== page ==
Dodgy contracts add to Bill Express mess: Boyd

The list of victims from the collapse of payments system group Bill Express is growing beyond shareholders, creditors and employees to include Allco Finance Group and bond holders of the Mobius ELR-01 Trust.

The list of victims from the collapse of payments system group Bill Express is growing beyond shareholders, creditors and employees to include Allco Finance Group and bond holders of the Mobius ELR-01 Trust.

The potential $15 million in losses for the bond holders will be on top of the $53 million written off today by ANZ and $110 million owed to four major telecommunications companies. It is believed creditors will be lucky to get 3 cents in the dollar.

One positive thing that may flow from the debacle is clarification of the legal status of so called “hell or high water” leasing contracts that underpinned the equipment deals backing the Mobius ELR-01 Trust. A “hell or high water” leasing contract means the lessor is liable even if the equipment does not work.

It has been a tenet of the securitisation industry that trust vehicles are designed to quarantine bond holders from the administration or liquidation of the company providing the income. Bill Express appears to have turned that on its head.

Unfortunately, the court testing of the “hell or high water” contracts will involve Mobius Financial Services, a subsidiary of Allco, suing about 2500 newsagents who have been left with electronic payments equipment that no longer works.

When the newsagents signed up with Bill Express they were told they also had to sign up with an associated company called Technology Business International, which supplied the equipment. TBI is now in liquidation.

Mobius notified newsagents on 18 July, via the Australian Newsagents’ Federation, that they are still liable to pay the $495 monthly lease charges.

It is believed that Mobius has continued to debit the accounts of newsagents who gave direct debit authorities to TBI and had not yet cancelled them.

However, there are now suggestions that the original contracts were illegal.

Mobius told ratings agency Fitch Ratings that the ACCC was investigating the contracts for alleged misleading or deceptive conduct.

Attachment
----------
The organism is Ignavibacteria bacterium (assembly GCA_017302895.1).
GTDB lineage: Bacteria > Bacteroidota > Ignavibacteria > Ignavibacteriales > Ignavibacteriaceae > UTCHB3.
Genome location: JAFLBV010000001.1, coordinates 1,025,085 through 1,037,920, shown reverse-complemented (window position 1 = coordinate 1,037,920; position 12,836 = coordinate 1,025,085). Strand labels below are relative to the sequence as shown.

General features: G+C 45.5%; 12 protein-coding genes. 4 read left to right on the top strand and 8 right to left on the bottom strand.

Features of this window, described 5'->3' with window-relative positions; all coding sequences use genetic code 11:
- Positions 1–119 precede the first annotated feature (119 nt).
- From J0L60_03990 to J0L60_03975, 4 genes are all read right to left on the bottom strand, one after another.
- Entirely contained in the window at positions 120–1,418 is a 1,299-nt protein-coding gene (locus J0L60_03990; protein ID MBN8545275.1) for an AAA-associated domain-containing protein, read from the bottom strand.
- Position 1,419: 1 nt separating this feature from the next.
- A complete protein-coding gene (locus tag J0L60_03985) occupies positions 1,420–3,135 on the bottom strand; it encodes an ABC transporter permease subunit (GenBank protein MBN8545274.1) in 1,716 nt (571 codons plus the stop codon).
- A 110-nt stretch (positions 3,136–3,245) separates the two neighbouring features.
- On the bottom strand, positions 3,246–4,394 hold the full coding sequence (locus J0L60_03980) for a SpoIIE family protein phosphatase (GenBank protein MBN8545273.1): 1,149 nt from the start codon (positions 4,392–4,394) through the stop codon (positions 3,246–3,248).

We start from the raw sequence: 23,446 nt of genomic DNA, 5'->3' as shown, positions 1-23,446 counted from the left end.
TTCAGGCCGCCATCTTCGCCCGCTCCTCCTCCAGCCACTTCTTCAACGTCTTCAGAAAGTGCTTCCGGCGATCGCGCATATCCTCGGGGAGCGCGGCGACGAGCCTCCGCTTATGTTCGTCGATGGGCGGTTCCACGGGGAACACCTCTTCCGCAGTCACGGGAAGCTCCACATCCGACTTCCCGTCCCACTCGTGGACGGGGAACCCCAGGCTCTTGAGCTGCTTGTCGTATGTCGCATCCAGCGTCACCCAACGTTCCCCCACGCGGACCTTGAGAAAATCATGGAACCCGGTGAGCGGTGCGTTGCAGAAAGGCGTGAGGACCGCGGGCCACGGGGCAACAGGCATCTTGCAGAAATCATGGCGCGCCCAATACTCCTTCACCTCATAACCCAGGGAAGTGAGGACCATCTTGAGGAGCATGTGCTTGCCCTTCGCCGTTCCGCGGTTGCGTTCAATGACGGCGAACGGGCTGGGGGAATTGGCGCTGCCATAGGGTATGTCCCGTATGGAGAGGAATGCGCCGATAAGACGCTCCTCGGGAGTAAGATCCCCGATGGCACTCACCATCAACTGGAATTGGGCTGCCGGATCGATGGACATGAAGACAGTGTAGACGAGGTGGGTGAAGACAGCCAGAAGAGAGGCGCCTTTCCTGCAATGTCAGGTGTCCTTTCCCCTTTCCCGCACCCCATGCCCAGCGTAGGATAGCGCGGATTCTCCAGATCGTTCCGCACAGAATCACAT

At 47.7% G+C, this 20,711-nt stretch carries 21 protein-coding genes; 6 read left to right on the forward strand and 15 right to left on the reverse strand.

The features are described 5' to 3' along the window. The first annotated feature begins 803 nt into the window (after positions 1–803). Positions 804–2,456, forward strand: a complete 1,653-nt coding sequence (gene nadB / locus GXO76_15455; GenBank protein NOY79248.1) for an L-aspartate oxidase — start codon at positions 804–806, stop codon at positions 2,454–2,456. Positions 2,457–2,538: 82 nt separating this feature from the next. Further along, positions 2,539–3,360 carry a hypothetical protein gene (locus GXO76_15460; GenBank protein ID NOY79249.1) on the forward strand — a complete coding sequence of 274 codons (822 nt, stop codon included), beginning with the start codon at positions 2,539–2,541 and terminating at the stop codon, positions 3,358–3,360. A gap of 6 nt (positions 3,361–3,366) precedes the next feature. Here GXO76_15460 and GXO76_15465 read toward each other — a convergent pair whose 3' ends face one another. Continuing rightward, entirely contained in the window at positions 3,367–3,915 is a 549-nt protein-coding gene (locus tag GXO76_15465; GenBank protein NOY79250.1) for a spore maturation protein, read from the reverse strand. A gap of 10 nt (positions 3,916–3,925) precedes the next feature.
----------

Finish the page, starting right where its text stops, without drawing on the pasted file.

Fitch said an adverse finding by the ACCC had the potential to affect noteholders negatively.

A spokeswoman for the ACCC refused to comment. But a lawyer acting for the NSW and ACT Newsagents’ Association (NANA) said it was possible that Bill Express and TBI had engaged in third line forcing.

NANA has advised all newsagents not to pay the money owed to Mobius. It is considering a class action.

There are five classes of notes worth about $65 million in the Mobius ELR-01 Trust as well as a reserve of about $1.8 million. Fitch says the reserve as well as notes E, D, C and most of the B class notes will be wiped out if the newsagents don’t pay up.

A list of frequently asked questions distributed to newsagents by the ANF last week said that there would be no penalty for early repayment of the contracts, but the equipment remained the property of TBI.

Ratings agency Moody’s said last week that Mobius is in the process of transferring its functions as trust manager to Pepper Australia and this is due to be completed by the end of August.

Meanwhile, in a strange twist to the Bill Express saga, ANF today said chief executive Don McAskill “has left the ANF” and this was “effective immediately”. The ANF said it would conduct a search for a new replacement as quickly as possible.

This article first appeared on Business Spectator

Related stories:

Trending